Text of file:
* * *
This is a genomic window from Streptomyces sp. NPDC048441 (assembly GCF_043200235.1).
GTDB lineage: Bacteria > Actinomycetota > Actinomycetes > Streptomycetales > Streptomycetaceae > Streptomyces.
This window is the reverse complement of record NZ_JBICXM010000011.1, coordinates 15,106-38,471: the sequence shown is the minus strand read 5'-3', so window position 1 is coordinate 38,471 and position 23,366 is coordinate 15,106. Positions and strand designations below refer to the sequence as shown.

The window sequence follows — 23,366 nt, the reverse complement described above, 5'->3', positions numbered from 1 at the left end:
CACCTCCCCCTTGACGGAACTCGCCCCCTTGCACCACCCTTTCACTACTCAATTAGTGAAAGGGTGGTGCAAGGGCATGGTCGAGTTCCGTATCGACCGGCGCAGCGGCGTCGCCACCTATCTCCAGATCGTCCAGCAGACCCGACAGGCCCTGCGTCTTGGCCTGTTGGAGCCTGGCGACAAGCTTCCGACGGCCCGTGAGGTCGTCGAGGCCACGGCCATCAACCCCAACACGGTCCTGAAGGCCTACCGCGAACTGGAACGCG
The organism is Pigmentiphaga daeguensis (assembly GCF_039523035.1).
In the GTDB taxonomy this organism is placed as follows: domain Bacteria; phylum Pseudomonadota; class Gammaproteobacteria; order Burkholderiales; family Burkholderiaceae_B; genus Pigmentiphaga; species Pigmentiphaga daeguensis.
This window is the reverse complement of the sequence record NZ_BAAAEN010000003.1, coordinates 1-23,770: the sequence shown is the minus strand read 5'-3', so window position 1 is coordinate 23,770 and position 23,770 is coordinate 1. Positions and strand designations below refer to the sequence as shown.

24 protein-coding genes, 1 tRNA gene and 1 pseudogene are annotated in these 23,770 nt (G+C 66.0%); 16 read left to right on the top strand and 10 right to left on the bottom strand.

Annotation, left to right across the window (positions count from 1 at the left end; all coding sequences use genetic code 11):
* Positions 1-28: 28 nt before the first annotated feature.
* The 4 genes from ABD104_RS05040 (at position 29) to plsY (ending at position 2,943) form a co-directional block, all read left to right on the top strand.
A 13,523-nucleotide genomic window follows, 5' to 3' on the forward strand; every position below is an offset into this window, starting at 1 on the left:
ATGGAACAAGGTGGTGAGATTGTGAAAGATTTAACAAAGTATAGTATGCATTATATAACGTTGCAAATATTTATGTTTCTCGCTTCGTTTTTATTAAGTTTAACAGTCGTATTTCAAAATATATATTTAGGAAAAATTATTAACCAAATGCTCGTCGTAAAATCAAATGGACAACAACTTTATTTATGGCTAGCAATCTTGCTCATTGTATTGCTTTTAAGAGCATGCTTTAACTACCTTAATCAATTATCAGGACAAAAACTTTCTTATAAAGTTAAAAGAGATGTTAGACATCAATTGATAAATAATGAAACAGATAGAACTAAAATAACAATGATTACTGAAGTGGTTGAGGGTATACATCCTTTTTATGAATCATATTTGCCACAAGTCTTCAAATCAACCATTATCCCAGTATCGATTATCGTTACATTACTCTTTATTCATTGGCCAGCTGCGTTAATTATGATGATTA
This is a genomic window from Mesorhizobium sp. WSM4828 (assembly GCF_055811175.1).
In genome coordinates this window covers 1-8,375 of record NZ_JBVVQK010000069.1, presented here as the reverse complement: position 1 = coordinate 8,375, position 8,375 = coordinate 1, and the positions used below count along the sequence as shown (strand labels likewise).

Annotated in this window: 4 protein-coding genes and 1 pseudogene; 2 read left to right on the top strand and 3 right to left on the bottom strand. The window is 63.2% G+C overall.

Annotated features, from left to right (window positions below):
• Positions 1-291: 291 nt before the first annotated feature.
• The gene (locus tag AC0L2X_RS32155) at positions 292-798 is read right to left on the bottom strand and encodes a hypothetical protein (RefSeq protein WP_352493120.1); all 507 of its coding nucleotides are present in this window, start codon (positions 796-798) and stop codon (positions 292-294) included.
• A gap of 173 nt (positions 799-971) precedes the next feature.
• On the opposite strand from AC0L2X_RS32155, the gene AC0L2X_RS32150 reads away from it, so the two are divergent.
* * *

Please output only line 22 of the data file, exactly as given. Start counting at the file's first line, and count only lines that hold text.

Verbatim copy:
• On the opposite strand from AC0L2X_RS32155, the gene AC0L2X_RS32150 reads away from it, so the two are divergent.